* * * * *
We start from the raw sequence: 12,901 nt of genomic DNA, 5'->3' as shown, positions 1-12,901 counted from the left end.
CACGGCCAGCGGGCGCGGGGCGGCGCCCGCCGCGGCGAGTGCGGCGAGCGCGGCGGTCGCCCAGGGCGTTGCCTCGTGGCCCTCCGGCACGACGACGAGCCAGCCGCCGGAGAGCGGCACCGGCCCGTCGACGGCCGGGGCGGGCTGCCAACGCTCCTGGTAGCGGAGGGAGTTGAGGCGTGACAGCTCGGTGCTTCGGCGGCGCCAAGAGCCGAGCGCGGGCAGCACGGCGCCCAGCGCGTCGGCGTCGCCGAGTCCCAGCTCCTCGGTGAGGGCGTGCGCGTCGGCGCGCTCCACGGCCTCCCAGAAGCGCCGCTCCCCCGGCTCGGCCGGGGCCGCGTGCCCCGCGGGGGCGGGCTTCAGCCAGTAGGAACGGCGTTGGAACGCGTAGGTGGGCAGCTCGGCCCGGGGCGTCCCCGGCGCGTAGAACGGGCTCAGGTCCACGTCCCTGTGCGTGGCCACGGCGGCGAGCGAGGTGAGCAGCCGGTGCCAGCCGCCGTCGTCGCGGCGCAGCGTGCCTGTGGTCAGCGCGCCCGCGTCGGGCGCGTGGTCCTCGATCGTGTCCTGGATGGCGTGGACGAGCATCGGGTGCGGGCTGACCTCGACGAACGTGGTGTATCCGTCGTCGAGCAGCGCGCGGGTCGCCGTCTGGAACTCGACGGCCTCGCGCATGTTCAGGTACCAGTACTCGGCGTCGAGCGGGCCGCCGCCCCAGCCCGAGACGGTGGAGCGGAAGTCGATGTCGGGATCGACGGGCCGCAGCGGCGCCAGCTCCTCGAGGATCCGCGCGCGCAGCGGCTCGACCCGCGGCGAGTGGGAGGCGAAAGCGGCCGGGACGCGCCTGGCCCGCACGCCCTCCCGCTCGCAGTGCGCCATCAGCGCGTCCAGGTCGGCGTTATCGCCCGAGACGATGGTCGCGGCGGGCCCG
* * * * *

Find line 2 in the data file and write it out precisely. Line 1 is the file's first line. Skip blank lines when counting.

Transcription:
CACGGCCAGCGGGCGCGGGGCGGCGCCCGCCGCGGCGAGTGCGGCGAGCGCGGCGGTCGCCCAGGGCGTTGCCTCGTGGCCCTCCGGCACGACGACGAGCCAGCCGCCGGAGAGCGGCACCGGCCCGTCGACGGCCGGGGCGGGCTGCCAACGCTCCTGGTAGCGGAGGGAGTTGAGGCGTGACAGCTCGGTGCTTCGGCGGCGCCAAGAGCCGAGCGCGGGCAGCACGGCGCCCAGCGCGTCGGCGTCGCCGAGTCCCAGCTCCTCGGTGAGGGCGTGCGCGTCGGCGCGCTCCACGGCCTCCCAGAAGCGCCGCTCCCCCGGCTCGGCCGGGGCCGCGTGCCCCGCGGGGGCGGGCTTCAGCCAGTAGGAACGGCGTTGGAACGCGTAGGTGGGCAGCTCGGCCCGGGGCGTCCCCGGCGCGTAGAACGGGCTCAGGTCCACGTCCCTGTGCGTGGCCACGGCGGCGAGCGAGGTGAGCAGCCGGTGCCAGCCGCCGTCGTCGCGGCGCAGCGTGCCTGTGGTCAGCGCGCCCGCGTCGGGCGCGTGGTCCTCGATCGTGTCCTGGATGGCGTGGACGAGCATCGGGTGCGGGCTGACCTCGACGAACGTGGTGTATCCGTCGTCGAGCAGCGCGCGGGTCGCCGTCTGGAACTCGACGGCCTCGCGCATGTTCAGGTACCAGTACTCGGCGTCGAGCGGGCCGCCGCCCCAGCCCGAGACGGTGGAGCGGAAGTCGATGTCGGGATCGACGGGCCGCAGCGGCGCCAGCTCCTCGAGGATCCGCGCGCGCAGCGGCTCGACCCGCGGCGAGTGGGAGGCGAAAGCGGCCGGGACGCGCCTGGCCCGCACGCCCTCCCGCTCGCAGTGCGCCATCAGCGCGTCCAGGTCGGCGTTATCGCCCGAGACGATGGTCGCGGCGGGCCCG